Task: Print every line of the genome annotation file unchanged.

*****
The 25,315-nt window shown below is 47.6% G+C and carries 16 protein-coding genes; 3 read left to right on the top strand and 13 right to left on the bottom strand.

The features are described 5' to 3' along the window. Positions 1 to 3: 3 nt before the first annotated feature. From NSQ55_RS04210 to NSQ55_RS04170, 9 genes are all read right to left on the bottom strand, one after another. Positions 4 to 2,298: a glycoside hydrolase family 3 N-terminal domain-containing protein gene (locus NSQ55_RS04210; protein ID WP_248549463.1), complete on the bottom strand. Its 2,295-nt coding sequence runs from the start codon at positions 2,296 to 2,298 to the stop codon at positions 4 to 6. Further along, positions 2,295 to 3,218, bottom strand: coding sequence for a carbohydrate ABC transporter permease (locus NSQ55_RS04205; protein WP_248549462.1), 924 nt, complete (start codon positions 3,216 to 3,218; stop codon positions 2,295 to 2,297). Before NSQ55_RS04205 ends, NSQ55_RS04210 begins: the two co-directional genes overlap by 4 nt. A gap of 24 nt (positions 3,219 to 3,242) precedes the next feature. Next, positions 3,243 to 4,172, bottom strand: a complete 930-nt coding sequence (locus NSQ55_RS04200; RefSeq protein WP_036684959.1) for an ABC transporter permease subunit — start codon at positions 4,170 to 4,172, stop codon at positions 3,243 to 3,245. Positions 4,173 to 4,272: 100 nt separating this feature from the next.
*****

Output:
The 25,315-nt window shown below is 47.6% G+C and carries 16 protein-coding genes; 3 read left to right on the top strand and 13 right to left on the bottom strand.

The features are described 5' to 3' along the window. Positions 1 to 3: 3 nt before the first annotated feature. From NSQ55_RS04210 to NSQ55_RS04170, 9 genes are all read right to left on the bottom strand, one after another. Positions 4 to 2,298: a glycoside hydrolase family 3 N-terminal domain-containing protein gene (locus NSQ55_RS04210; protein ID WP_248549463.1), complete on the bottom strand. Its 2,295-nt coding sequence runs from the start codon at positions 2,296 to 2,298 to the stop codon at positions 4 to 6. Further along, positions 2,295 to 3,218, bottom strand: coding sequence for a carbohydrate ABC transporter permease (locus NSQ55_RS04205; protein WP_248549462.1), 924 nt, complete (start codon positions 3,216 to 3,218; stop codon positions 2,295 to 2,297). Before NSQ55_RS04205 ends, NSQ55_RS04210 begins: the two co-directional genes overlap by 4 nt. A gap of 24 nt (positions 3,219 to 3,242) precedes the next feature. Next, positions 3,243 to 4,172, bottom strand: a complete 930-nt coding sequence (locus NSQ55_RS04200; RefSeq protein WP_036684959.1) for an ABC transporter permease subunit — start codon at positions 4,170 to 4,172, stop codon at positions 3,243 to 3,245. Positions 4,173 to 4,272: 100 nt separating this feature from the next.